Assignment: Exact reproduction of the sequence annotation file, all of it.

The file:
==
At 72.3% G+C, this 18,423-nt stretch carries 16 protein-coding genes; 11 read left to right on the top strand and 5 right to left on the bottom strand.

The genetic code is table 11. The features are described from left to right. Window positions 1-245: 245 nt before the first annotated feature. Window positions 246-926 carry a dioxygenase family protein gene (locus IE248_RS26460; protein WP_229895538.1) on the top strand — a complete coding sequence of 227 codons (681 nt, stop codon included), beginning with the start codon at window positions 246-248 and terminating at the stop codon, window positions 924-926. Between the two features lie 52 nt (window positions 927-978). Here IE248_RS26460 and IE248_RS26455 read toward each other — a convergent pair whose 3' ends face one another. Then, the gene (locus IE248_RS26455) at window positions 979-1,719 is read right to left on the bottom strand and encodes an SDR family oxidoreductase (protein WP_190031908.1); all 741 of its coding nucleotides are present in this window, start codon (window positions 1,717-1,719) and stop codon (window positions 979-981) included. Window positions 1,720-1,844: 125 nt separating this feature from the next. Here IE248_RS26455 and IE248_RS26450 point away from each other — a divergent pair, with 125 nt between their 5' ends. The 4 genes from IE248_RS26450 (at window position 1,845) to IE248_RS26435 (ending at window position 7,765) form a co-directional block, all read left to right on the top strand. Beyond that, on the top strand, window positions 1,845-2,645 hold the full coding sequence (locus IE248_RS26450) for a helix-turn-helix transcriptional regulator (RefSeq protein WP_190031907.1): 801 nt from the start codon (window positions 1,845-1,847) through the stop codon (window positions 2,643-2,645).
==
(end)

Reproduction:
At 72.3% G+C, this 18,423-nt stretch carries 16 protein-coding genes; 11 read left to right on the top strand and 5 right to left on the bottom strand.

The genetic code is table 11. The features are described from left to right. Window positions 1-245: 245 nt before the first annotated feature. Window positions 246-926 carry a dioxygenase family protein gene (locus IE248_RS26460; protein WP_229895538.1) on the top strand — a complete coding sequence of 227 codons (681 nt, stop codon included), beginning with the start codon at window positions 246-248 and terminating at the stop codon, window positions 924-926. Between the two features lie 52 nt (window positions 927-978). Here IE248_RS26460 and IE248_RS26455 read toward each other — a convergent pair whose 3' ends face one another. Then, the gene (locus IE248_RS26455) at window positions 979-1,719 is read right to left on the bottom strand and encodes an SDR family oxidoreductase (protein WP_190031908.1); all 741 of its coding nucleotides are present in this window, start codon (window positions 1,717-1,719) and stop codon (window positions 979-981) included. Window positions 1,720-1,844: 125 nt separating this feature from the next. Here IE248_RS26455 and IE248_RS26450 point away from each other — a divergent pair, with 125 nt between their 5' ends. The 4 genes from IE248_RS26450 (at window position 1,845) to IE248_RS26435 (ending at window position 7,765) form a co-directional block, all read left to right on the top strand. Beyond that, on the top strand, window positions 1,845-2,645 hold the full coding sequence (locus IE248_RS26450) for a helix-turn-helix transcriptional regulator (RefSeq protein WP_190031907.1): 801 nt from the start codon (window positions 1,845-1,847) through the stop codon (window positions 2,643-2,645).